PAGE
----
Their blades are renowned for their high levels of precision and use of very high-quality materials. This is especially true of the blades still manufactured at the home branch in Solingen, but those made in France (like the Opinel line), Argentina (Arbolito line), Asia, and the USA are held in equally high regard by knife enthusiasts.
Is Boker Right for You?
If Boker does anything, they do it very well. Regardless of price point or purpose, there’s a good bet there’s a Boker blade with your name on it. Take the Magnum line for instance, which features design in Solingen and manufacture overseas. This line boasts everything from karambits to hunting knives to machetes and is extremely affordable.
On the other hand, the Manufaktur line is 100% Solingen made and 100% top quality craftsmanship, with some Damascus steel blades ringing up at “collectors only” prices.
Either way, if you’re in the market for a reliable, high-quality knife, Boker is a great place to start looking. However, if you merely want to see the best of the best right now, take a look at our Top 5 Picks and Reviews below.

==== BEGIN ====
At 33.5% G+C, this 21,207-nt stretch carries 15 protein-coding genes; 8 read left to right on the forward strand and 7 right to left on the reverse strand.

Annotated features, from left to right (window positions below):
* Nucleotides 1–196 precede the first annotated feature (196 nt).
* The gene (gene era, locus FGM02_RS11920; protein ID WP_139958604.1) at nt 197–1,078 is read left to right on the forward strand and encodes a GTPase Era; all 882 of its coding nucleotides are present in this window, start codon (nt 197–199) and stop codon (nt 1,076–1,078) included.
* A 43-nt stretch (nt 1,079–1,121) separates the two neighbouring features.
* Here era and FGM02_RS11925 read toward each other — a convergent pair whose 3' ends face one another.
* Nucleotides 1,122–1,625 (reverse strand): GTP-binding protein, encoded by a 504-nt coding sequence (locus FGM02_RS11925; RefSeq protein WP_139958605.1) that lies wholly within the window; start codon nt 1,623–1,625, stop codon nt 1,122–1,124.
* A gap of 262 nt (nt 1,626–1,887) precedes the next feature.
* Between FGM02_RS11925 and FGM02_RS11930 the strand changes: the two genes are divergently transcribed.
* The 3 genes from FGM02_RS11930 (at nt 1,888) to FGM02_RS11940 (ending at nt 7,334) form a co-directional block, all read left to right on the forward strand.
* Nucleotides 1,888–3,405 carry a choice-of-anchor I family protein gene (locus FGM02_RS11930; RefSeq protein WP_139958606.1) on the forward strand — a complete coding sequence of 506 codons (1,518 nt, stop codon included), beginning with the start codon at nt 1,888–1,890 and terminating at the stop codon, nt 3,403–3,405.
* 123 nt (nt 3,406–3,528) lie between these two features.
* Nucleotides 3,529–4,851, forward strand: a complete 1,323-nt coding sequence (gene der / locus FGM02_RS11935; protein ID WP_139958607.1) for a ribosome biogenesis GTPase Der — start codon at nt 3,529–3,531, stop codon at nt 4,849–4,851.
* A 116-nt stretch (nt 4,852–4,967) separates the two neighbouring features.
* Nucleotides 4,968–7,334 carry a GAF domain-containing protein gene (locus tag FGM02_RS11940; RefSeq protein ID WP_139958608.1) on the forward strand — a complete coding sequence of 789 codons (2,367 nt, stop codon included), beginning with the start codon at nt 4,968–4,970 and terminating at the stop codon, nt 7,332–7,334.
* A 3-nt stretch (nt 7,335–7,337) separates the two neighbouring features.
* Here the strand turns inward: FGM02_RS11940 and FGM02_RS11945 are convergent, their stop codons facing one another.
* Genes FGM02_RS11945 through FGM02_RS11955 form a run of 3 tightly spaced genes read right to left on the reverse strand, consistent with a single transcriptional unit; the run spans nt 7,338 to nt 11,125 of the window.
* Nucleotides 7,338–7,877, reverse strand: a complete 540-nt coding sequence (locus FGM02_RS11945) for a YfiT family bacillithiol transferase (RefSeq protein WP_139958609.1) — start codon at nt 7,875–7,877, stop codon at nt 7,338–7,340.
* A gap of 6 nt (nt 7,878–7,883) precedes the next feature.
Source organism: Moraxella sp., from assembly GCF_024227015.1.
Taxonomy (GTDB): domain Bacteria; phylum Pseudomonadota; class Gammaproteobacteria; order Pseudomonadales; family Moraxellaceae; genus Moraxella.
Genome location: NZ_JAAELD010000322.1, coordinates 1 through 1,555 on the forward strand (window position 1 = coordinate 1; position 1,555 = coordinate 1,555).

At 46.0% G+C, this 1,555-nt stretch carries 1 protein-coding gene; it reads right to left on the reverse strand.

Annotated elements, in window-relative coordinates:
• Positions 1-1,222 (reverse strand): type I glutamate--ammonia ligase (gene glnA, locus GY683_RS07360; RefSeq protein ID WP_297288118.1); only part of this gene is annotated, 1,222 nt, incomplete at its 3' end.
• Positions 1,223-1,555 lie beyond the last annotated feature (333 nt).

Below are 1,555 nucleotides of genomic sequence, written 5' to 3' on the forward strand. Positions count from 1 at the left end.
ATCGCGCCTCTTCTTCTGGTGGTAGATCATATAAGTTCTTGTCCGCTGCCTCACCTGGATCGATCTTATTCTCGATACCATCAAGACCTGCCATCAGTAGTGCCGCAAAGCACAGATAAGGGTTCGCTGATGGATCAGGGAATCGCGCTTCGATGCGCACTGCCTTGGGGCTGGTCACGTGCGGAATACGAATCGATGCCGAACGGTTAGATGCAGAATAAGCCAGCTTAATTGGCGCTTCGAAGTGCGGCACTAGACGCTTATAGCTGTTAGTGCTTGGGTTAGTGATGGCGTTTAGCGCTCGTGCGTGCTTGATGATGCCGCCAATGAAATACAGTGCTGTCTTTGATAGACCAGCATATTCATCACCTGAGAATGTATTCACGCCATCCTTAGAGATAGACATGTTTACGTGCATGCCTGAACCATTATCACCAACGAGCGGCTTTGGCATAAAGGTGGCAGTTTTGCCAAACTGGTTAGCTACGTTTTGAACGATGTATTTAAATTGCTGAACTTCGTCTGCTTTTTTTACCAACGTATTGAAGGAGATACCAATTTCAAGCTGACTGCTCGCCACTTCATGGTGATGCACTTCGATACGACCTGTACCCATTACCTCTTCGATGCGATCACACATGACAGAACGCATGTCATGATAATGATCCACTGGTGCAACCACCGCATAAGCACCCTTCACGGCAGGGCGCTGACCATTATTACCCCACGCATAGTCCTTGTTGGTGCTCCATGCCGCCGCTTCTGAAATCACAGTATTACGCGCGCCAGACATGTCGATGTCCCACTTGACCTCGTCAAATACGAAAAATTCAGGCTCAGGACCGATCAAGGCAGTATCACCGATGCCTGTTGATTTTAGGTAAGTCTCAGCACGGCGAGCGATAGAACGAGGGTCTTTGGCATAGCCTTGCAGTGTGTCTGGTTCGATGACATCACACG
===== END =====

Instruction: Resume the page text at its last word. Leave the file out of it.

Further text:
Top 5 Boker Knives
1. Boker Plus Subcom F Knife
Steel: AUS-8 stainless steel
Thickness: 1/16 of an inch
This little concealable beauty is the perfect fit for anyone looking for a tactical knife for self-defense or a daily utility knife (or a combination of the two). With a partially serrated edge and extra broad design, it holds like a little knife but performs like a big one.
2.6” when folded, the Subcom F can be easily concealed within the palm of your hand and has been called a perfect money clip or keychain knife, though some people claim the clip is too tight for it to be used as the former. When deployed, the knife’s 1.8” blade gives just enough cutting room to work without being cumbersome and is easy to control thanks to multiple grooves and grips around the handle.
Still, some users claim that the blade itself loses its edge quite quickly, especially when used as a box cutter or daily-use maintenance/utility blade. This is easily remedied, of course, but still a valid criticism. Closing the knife also requires the user to push a release just under where the blade closes. While the small size of the knife limited the manufacturer’s options for a release button, this is likely the poorest choice possible.